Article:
My sister-in-law is a wonderful person, except for an unfortunate lapse in judgment. Against all logic and the Hoosier genes ingrained in her DNA, she is the biggest New England Patriots fan I know. Most of the family won't even speak of it. I'm relatively sure it must have come from a terrible fall she took as a child. I presume she landed on her head and that's what created this peculiar and erroneous allegiance.

Thing is, we get along fine, really well even. Except, of course, during football season.

Conversely, our editor got an e-mail from a county councilman last week. Our paper didn't agree with a decision the county commissioners made and the councilman suggested that this war must stop.

War? Did the Germans bomb Pearl Harbor and no one told me? Have Blutarsky, D-Day and pals crashed the homecoming parade again? War?

Here's a question. Why is it then that reasonable people can have their differences and get along fine - even when it involves the hated New England Patriots - and yet if you question some of our local politicians it's viewed as a war?

Let's set the scene. To be sure, I have written columns that have questioned and even been critical of decisions and strategies from some of our elected officials. Unfortunately, rather than creating a debate or opening the stage for healthy public discourse, what happened next was a lot of name calling, threats and bluster.

It's hard to understand. How many decisions do the county commissioners, county council, city council, mayor, school boards, town councils make? Hundreds? Thousands? The vast, vast majority of those decisions are good and solid and we publicly say so. On a few occasions, we question a decision. Once in a while, we even disagree with what they do.

That's not OK?

Why is it we can't disagree with, or even question, one of their decisions without it becoming a war?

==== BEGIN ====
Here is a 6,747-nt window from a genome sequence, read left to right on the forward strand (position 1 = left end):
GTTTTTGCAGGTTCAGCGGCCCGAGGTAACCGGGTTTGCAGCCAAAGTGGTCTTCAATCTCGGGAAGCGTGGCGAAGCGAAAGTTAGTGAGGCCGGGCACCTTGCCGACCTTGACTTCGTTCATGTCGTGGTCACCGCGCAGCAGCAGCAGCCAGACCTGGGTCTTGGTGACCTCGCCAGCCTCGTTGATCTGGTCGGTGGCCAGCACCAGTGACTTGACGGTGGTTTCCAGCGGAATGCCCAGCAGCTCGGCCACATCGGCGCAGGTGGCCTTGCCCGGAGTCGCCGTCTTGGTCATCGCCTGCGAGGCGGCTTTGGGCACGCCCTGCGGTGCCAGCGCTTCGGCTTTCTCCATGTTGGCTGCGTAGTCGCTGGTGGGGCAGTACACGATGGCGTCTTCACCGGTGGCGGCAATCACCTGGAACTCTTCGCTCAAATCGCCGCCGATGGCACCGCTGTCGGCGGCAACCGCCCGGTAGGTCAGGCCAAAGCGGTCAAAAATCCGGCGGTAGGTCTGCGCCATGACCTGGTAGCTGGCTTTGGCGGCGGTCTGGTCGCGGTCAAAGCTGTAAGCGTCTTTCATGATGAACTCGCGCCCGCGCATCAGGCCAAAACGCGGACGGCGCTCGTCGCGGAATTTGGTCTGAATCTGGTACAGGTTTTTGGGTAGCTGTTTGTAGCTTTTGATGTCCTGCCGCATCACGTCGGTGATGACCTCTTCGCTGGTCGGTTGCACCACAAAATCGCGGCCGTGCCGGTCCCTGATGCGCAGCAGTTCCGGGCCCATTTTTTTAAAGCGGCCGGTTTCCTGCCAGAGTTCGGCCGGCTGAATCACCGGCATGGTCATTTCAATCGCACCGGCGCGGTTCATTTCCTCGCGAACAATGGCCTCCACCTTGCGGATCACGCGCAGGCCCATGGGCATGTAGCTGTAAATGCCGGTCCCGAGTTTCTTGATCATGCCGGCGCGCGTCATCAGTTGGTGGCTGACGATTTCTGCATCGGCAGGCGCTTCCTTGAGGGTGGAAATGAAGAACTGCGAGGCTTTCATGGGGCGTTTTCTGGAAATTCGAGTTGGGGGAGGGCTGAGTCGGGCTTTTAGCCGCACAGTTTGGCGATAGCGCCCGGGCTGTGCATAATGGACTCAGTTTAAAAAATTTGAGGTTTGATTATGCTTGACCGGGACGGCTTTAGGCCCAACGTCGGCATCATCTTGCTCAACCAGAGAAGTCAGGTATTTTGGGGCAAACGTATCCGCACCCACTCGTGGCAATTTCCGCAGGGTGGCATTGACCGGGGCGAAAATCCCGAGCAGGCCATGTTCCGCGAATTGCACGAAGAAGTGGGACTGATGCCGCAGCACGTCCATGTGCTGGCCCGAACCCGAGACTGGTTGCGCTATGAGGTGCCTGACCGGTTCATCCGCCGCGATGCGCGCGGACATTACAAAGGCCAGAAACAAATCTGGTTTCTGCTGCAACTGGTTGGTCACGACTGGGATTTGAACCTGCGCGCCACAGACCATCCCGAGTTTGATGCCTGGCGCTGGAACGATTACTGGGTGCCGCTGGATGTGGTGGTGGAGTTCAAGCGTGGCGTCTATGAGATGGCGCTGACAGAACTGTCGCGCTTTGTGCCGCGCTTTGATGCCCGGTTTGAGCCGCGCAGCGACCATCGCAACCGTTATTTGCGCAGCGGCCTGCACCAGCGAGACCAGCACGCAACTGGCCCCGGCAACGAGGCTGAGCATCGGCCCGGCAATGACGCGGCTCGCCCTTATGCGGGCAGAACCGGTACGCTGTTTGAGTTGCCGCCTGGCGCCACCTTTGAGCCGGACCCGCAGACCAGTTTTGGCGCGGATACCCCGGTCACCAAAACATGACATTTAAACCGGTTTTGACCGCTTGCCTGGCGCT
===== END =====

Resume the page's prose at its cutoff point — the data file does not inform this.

Look, here's the thing. We don't believe that our elected officials are bad people. They all are doing what some of us - sadly, a minority of us - elect them to do. They were elected to make the difficult decisions needed to keep our community moving forward. Not a thing wrong with that. Just like there's not a thing wrong with disagreeing on a rare occasion. Disagreement fosters discussion and that often leads to better decisions made on behalf of our citizens.

One thing is for sure, there is an unbelievable amount of backstabbing that's gone on. It's kind of like an O'Jays song and no, for you younger people, the O'Jays are not the Irish cousins to Jay-Z.

I've said it before and will say it again. There're a few local political types who take the approach that you're either with us or a'gin us. That's sad. It eliminates debate and discourse. It takes away the right of people to honestly disagree and it does not allow for better decisions because of those disagreements.

I hope that those in office and those around government understand and believe that most of us respect and appreciate the jobs they do. I hope that moving forward we can disagree on occasion without it becoming a war. We'd all be better off.



Two cents, which is about how much Timmons said his columns are worth, appears periodically on Tuesdays in The Paper. Timmons is the publisher of The Paper and can be contacted at ttimmons@thepaper24-7.com.